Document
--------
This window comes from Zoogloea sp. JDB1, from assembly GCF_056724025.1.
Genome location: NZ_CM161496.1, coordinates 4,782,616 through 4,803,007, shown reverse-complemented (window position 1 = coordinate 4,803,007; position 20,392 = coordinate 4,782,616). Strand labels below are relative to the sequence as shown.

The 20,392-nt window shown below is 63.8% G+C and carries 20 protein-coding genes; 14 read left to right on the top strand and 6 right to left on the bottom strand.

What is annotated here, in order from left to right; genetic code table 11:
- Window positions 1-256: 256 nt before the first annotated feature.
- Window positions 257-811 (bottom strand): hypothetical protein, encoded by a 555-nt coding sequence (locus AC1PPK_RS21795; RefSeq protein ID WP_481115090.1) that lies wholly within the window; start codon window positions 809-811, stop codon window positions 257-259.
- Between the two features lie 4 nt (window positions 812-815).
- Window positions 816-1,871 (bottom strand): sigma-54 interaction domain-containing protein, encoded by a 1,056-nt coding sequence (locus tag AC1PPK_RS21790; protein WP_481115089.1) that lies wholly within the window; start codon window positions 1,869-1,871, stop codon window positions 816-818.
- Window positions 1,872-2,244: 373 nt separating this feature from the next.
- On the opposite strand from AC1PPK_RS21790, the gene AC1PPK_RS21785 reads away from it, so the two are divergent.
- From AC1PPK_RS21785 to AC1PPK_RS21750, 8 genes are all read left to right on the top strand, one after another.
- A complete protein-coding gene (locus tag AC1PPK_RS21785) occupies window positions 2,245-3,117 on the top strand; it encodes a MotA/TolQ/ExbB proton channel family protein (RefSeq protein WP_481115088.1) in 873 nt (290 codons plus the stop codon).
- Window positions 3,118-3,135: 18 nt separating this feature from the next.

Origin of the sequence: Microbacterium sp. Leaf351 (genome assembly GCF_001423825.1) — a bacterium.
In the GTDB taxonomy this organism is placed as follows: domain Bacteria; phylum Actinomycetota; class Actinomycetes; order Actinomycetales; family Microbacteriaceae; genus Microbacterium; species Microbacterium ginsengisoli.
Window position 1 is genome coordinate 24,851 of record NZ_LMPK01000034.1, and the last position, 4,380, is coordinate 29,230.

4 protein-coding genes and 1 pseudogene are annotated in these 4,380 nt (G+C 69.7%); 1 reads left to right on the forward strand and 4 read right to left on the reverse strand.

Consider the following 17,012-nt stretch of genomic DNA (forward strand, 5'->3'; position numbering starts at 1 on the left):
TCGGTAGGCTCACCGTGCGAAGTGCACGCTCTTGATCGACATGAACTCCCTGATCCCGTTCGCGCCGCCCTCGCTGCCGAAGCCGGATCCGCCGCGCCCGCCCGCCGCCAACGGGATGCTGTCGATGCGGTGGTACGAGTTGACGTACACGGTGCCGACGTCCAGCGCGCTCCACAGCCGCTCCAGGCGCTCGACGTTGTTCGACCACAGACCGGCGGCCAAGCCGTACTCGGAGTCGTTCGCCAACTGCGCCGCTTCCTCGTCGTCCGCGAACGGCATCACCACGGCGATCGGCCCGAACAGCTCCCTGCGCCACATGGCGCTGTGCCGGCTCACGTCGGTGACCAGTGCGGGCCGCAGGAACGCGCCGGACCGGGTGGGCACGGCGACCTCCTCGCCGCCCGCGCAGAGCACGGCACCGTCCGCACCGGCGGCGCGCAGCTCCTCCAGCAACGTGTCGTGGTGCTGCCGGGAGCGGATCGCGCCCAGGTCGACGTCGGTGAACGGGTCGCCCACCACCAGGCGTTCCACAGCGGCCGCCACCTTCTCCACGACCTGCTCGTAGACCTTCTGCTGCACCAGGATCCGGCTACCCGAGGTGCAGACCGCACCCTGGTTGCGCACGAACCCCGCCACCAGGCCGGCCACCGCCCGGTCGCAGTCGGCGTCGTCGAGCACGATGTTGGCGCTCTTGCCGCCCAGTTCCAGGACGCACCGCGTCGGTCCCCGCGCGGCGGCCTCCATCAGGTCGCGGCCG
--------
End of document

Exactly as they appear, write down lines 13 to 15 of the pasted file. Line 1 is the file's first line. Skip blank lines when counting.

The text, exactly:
- Window positions 3,118-3,135: 18 nt separating this feature from the next.

Origin of the sequence: Microbacterium sp. Leaf351 (genome assembly GCF_001423825.1) — a bacterium.
In the GTDB taxonomy this organism is placed as follows: domain Bacteria; phylum Actinomycetota; class Actinomycetes; order Actinomycetales; family Microbacteriaceae; genus Microbacterium; species Microbacterium ginsengisoli.